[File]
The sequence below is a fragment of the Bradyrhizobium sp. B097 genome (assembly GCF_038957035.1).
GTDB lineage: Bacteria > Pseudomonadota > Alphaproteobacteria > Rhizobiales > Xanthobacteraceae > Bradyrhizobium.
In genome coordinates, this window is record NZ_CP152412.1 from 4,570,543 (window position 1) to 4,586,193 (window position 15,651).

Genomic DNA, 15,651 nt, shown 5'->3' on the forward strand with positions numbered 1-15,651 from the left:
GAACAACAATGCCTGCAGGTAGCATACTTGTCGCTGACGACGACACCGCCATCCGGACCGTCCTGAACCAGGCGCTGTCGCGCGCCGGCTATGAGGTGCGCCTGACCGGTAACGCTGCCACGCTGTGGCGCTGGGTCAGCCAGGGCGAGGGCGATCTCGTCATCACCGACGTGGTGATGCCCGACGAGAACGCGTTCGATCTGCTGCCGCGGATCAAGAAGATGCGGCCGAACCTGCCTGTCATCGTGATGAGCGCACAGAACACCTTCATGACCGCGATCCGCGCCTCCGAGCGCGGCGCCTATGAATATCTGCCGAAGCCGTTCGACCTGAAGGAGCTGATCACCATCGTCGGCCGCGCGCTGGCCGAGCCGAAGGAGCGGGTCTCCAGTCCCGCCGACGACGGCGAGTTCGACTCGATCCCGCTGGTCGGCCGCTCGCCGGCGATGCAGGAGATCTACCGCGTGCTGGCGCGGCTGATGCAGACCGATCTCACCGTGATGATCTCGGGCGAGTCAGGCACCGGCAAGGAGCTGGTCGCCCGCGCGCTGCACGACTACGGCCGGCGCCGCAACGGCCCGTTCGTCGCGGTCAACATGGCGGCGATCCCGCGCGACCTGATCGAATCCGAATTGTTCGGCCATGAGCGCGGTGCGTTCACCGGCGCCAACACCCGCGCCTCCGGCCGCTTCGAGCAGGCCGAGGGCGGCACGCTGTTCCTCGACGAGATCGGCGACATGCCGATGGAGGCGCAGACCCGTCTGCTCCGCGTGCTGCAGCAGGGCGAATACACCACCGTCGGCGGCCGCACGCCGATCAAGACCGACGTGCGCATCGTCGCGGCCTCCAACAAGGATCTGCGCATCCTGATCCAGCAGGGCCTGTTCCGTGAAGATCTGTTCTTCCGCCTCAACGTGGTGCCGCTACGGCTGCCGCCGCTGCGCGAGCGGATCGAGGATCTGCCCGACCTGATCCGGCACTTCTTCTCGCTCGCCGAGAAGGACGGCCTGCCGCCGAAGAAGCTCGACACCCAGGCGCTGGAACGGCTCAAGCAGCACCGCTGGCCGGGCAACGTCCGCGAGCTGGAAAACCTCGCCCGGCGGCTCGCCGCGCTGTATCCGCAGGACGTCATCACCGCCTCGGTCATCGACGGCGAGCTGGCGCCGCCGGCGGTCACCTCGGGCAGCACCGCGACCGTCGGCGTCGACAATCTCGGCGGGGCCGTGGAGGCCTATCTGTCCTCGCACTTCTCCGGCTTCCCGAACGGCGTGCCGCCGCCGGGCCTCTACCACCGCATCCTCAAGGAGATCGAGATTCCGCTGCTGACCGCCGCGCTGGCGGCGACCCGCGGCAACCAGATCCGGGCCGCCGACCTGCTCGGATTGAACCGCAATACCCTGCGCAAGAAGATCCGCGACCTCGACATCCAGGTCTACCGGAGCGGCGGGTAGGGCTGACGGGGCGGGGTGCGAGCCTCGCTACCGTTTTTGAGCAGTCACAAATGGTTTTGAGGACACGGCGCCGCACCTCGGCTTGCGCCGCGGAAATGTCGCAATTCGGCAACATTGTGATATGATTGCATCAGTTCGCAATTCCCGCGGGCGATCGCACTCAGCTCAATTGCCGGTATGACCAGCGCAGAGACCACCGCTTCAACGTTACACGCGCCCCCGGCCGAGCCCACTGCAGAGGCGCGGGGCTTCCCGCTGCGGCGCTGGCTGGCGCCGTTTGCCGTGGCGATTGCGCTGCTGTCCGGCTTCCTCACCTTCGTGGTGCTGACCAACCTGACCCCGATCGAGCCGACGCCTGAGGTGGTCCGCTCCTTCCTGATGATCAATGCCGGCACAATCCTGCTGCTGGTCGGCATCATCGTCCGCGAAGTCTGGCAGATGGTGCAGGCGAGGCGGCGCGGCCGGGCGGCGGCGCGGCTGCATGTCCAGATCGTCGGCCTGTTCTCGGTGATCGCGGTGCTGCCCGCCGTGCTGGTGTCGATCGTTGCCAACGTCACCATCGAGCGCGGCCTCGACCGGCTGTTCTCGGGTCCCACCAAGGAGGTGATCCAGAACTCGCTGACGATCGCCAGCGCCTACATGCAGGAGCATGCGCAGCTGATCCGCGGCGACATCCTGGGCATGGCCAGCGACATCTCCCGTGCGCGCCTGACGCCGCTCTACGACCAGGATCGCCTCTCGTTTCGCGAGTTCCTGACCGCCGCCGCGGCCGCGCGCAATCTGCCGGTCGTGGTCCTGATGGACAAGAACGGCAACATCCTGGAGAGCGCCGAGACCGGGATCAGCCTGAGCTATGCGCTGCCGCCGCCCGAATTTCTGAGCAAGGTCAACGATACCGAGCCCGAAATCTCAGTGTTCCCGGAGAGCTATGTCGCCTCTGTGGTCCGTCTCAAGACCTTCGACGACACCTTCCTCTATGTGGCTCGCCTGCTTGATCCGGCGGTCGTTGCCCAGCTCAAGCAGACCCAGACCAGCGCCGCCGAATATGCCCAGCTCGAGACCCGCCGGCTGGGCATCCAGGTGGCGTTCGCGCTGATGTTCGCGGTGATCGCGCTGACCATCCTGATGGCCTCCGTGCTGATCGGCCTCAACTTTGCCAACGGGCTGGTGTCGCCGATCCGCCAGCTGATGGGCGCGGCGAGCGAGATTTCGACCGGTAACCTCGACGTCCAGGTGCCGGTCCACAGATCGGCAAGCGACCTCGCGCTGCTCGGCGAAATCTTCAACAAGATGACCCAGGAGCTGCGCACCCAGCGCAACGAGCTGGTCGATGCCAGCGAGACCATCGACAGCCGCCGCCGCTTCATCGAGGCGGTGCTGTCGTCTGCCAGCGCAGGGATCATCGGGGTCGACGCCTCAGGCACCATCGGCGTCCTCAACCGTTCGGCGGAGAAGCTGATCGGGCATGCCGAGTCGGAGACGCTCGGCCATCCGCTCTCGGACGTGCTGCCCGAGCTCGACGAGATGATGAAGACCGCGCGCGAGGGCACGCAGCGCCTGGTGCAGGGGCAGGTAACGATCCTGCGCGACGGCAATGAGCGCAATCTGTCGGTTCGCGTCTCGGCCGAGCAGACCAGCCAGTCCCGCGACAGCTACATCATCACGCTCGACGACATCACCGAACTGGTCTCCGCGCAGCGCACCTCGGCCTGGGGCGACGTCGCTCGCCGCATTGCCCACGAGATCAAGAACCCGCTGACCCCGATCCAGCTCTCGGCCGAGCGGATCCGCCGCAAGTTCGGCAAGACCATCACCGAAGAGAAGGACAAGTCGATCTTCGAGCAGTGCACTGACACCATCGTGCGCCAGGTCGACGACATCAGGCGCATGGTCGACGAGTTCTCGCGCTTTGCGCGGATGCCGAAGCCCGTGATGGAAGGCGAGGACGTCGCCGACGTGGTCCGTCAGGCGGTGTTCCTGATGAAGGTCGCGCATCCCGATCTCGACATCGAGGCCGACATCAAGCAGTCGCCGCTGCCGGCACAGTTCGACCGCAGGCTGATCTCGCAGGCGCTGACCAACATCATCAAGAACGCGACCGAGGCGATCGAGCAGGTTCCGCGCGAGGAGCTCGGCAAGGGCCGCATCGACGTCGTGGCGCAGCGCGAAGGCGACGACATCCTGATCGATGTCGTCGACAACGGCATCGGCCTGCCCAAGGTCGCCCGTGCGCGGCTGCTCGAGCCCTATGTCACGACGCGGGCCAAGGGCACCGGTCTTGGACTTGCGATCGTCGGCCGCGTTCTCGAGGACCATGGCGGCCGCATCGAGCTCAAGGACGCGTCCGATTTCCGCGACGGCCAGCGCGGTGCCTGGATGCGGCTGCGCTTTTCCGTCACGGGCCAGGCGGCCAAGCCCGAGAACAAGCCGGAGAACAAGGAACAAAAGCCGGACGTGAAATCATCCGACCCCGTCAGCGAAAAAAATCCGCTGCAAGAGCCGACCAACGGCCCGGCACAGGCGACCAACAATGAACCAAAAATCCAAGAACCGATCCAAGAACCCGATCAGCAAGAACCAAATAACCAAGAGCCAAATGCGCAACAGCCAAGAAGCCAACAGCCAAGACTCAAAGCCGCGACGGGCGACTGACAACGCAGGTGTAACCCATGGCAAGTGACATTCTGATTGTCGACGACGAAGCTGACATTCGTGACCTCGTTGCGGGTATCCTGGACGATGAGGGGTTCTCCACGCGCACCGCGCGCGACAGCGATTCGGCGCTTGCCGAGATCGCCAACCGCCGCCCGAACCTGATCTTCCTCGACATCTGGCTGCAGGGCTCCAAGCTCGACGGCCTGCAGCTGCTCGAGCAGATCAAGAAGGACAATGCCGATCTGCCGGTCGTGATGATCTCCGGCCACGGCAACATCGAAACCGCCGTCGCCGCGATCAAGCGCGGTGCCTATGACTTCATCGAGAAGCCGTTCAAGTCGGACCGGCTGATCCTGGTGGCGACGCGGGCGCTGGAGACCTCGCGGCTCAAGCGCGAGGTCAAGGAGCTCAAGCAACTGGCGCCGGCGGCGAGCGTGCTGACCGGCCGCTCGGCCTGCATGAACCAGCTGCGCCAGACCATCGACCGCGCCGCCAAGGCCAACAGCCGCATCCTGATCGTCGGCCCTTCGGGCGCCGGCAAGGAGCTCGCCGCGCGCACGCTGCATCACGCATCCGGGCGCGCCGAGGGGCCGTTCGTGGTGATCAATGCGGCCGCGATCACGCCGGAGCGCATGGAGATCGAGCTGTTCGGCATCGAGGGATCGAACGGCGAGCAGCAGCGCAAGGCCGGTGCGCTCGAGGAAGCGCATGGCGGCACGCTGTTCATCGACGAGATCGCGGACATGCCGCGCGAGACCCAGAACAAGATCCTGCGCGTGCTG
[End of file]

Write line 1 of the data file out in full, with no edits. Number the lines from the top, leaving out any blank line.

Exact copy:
The sequence below is a fragment of the Bradyrhizobium sp. B097 genome (assembly GCF_038957035.1).